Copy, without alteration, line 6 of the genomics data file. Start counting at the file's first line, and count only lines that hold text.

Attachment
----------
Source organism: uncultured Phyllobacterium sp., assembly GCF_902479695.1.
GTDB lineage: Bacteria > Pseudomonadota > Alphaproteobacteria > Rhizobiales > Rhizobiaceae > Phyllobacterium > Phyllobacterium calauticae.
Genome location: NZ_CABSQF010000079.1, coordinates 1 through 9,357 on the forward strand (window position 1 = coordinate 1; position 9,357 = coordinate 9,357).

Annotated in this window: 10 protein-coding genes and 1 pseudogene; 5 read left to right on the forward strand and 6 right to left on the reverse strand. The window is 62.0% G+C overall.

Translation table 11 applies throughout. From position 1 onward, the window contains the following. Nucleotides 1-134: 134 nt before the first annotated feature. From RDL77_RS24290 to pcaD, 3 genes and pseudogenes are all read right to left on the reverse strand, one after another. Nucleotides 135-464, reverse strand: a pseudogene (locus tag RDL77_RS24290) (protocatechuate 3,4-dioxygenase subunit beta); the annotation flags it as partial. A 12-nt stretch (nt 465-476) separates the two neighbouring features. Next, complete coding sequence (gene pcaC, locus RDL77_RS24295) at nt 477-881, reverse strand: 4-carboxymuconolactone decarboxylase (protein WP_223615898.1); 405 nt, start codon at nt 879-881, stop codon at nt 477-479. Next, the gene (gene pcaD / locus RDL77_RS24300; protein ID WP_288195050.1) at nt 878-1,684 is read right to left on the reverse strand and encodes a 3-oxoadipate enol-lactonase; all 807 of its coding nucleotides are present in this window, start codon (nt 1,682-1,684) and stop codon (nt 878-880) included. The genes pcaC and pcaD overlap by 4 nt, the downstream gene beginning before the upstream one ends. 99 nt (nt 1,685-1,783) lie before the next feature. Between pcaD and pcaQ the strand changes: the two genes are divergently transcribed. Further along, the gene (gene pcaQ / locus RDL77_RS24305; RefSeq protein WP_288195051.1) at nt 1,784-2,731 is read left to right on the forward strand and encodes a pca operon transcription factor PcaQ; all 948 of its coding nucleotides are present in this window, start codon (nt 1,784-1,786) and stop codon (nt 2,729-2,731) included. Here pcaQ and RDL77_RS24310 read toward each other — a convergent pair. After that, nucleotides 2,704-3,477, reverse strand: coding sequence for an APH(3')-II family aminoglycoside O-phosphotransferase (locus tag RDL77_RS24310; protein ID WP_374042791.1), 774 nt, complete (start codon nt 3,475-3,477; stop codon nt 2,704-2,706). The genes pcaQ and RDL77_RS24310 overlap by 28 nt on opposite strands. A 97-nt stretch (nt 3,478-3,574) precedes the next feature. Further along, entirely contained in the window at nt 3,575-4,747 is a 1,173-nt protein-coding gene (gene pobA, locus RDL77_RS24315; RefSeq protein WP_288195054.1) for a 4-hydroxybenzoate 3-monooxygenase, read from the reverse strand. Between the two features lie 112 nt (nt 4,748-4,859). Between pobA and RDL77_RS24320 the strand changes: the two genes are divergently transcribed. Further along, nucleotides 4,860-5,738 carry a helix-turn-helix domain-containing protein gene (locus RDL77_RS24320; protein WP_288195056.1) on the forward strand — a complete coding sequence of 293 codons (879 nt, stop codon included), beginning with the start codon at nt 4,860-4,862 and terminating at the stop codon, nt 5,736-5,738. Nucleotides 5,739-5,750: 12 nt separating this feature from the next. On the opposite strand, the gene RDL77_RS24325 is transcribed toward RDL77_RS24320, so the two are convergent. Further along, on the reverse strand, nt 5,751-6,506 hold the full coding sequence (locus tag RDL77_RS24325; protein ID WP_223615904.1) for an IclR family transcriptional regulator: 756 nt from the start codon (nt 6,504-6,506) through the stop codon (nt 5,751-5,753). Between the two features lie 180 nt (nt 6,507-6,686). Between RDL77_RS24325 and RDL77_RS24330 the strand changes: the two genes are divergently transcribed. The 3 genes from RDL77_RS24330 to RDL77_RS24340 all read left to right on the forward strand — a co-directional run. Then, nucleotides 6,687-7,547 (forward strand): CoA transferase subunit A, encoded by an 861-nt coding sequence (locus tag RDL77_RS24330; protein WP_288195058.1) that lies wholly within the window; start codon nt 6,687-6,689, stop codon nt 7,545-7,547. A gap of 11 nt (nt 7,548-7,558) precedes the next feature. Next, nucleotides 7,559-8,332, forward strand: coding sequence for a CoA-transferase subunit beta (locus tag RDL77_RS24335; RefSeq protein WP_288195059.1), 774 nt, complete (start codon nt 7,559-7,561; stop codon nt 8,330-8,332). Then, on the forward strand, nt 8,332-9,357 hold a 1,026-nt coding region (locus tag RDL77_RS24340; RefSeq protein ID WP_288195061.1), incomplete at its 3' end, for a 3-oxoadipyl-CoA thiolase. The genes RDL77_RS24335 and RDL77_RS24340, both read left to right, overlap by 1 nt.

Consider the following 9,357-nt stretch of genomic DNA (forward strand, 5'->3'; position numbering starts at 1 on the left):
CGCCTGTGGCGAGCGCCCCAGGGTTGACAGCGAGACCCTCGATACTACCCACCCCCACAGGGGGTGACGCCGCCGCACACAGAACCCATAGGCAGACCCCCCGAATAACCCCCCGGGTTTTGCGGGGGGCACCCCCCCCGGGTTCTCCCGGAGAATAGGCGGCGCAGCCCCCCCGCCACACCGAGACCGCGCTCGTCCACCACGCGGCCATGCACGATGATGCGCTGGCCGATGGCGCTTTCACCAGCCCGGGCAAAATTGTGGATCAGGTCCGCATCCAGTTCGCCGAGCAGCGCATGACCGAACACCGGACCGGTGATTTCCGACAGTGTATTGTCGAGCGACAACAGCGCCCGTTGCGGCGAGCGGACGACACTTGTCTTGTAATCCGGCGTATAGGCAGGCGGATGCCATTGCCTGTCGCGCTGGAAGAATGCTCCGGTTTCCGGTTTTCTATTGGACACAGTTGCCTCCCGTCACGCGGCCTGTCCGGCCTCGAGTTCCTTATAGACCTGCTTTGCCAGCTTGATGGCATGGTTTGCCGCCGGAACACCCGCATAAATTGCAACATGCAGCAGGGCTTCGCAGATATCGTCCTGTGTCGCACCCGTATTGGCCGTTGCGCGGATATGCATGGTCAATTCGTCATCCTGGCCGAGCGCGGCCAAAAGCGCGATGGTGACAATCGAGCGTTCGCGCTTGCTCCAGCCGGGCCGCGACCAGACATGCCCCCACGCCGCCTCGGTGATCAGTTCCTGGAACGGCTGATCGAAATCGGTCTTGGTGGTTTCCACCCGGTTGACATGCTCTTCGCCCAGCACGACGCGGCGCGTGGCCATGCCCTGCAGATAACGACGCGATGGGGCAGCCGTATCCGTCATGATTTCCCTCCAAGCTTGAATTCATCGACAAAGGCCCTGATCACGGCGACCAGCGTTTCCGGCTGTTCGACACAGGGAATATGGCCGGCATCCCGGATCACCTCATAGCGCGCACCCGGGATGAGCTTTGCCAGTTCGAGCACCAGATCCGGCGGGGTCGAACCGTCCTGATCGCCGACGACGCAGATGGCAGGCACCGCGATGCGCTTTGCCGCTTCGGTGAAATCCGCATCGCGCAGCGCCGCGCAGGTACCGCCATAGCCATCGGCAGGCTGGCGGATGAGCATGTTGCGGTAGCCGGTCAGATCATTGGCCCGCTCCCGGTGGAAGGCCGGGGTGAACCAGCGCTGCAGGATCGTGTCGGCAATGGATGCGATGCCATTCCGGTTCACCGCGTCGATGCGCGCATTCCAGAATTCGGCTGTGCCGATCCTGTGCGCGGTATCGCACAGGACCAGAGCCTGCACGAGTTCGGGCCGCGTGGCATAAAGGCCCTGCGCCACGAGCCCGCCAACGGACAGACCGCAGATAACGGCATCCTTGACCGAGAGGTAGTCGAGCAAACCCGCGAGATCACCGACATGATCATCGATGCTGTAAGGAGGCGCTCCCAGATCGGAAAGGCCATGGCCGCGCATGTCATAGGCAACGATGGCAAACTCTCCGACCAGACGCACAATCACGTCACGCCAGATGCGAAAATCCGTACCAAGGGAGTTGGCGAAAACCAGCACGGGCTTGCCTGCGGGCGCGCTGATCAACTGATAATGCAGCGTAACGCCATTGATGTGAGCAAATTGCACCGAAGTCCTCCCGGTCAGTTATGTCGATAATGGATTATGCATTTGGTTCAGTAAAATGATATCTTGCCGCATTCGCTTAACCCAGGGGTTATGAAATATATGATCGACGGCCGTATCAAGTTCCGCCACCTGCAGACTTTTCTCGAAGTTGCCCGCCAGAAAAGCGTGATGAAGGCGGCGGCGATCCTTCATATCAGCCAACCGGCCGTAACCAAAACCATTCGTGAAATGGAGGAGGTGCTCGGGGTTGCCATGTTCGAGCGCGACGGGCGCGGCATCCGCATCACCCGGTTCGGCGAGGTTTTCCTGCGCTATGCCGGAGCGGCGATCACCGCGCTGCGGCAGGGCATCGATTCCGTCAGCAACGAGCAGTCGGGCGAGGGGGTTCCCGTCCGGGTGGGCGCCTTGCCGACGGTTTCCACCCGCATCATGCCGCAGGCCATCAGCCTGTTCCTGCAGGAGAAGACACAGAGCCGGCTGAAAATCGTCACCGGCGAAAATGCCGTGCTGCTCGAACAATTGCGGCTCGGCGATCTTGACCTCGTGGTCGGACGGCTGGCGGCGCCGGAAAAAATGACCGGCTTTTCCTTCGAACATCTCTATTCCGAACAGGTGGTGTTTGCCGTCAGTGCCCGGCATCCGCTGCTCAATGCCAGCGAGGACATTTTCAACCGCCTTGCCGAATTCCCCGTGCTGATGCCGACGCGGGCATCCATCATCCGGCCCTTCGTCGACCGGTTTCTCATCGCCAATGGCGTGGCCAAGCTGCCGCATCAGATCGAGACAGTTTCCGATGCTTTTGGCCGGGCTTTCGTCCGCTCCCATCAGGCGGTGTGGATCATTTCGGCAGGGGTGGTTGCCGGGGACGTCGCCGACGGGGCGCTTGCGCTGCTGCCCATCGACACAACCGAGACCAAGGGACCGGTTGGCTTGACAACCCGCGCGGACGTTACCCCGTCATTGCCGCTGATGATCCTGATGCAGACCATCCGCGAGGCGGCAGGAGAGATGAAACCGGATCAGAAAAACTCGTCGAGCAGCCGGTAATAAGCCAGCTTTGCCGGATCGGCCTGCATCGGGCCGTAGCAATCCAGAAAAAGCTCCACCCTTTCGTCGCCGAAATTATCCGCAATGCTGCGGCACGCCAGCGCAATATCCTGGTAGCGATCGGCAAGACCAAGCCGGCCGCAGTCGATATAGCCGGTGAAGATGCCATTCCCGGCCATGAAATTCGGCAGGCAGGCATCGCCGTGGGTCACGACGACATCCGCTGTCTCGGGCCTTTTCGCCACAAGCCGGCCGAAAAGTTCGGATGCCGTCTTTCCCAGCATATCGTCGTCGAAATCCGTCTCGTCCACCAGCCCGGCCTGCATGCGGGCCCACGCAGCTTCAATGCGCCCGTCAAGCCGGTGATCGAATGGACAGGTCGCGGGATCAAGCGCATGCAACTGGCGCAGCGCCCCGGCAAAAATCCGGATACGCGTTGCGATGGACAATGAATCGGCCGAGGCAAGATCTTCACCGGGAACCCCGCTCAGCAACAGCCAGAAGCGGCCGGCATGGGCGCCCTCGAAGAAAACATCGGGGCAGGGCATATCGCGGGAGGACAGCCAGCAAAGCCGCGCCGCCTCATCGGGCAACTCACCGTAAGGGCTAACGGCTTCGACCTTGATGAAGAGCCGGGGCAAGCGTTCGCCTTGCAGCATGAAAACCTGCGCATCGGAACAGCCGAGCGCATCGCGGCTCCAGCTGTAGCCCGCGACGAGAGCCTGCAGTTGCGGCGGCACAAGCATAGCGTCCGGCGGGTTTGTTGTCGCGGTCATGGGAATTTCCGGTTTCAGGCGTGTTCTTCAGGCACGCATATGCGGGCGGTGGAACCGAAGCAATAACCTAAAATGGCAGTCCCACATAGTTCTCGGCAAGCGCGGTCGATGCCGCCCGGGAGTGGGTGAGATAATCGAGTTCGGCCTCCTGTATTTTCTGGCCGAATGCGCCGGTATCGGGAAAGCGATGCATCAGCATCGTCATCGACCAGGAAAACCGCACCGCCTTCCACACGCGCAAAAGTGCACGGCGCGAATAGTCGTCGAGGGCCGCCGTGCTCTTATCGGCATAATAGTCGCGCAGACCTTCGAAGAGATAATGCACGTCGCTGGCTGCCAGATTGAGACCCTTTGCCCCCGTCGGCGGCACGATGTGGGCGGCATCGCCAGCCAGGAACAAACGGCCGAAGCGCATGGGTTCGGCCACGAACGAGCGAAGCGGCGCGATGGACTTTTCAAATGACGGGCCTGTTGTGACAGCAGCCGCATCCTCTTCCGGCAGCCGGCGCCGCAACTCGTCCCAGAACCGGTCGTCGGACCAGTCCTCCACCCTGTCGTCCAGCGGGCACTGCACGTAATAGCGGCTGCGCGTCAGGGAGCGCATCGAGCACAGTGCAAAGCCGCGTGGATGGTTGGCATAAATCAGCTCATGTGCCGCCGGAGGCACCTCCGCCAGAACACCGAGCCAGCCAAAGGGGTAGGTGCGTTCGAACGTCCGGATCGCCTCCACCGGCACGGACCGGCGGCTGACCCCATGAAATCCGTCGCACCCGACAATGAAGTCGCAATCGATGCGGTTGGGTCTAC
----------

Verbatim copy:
Consider the following 9,357-nt stretch of genomic DNA (forward strand, 5'->3'; position numbering starts at 1 on the left):